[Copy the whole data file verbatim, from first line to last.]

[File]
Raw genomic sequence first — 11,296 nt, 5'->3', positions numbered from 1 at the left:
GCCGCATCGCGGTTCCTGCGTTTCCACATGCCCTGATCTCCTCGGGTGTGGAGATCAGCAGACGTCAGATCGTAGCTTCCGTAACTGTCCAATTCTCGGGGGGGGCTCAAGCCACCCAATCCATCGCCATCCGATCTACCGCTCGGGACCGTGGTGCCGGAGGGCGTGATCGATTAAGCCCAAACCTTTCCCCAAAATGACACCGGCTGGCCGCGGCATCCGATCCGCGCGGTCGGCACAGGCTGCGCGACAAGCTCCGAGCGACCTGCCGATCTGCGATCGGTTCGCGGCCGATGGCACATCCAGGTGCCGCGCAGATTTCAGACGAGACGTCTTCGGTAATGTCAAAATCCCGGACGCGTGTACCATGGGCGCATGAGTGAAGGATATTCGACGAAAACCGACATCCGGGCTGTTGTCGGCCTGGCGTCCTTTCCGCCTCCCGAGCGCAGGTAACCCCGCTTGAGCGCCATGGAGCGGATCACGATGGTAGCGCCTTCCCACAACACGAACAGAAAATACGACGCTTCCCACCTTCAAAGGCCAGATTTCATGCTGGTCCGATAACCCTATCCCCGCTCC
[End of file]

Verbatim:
Raw genomic sequence first — 11,296 nt, 5'->3', positions numbered from 1 at the left:
GCCGCATCGCGGTTCCTGCGTTTCCACATGCCCTGATCTCCTCGGGTGTGGAGATCAGCAGACGTCAGATCGTAGCTTCCGTAACTGTCCAATTCTCGGGGGGGGCTCAAGCCACCCAATCCATCGCCATCCGATCTACCGCTCGGGACCGTGGTGCCGGAGGGCGTGATCGATTAAGCCCAAACCTTTCCCCAAAATGACACCGGCTGGCCGCGGCATCCGATCCGCGCGGTCGGCACAGGCTGCGCGACAAGCTCCGAGCGACCTGCCGATCTGCGATCGGTTCGCGGCCGATGGCACATCCAGGTGCCGCGCAGATTTCAGACGAGACGTCTTCGGTAATGTCAAAATCCCGGACGCGTGTACCATGGGCGCATGAGTGAAGGATATTCGACGAAAACCGACATCCGGGCTGTTGTCGGCCTGGCGTCCTTTCCGCCTCCCGAGCGCAGGTAACCCCGCTTGAGCGCCATGGAGCGGATCACGATGGTAGCGCCTTCCCACAACACGAACAGAAAATACGACGCTTCCCACCTTCAAAGGCCAGATTTCATGCTGGTCCGATAACCCTATCCCCGCTCC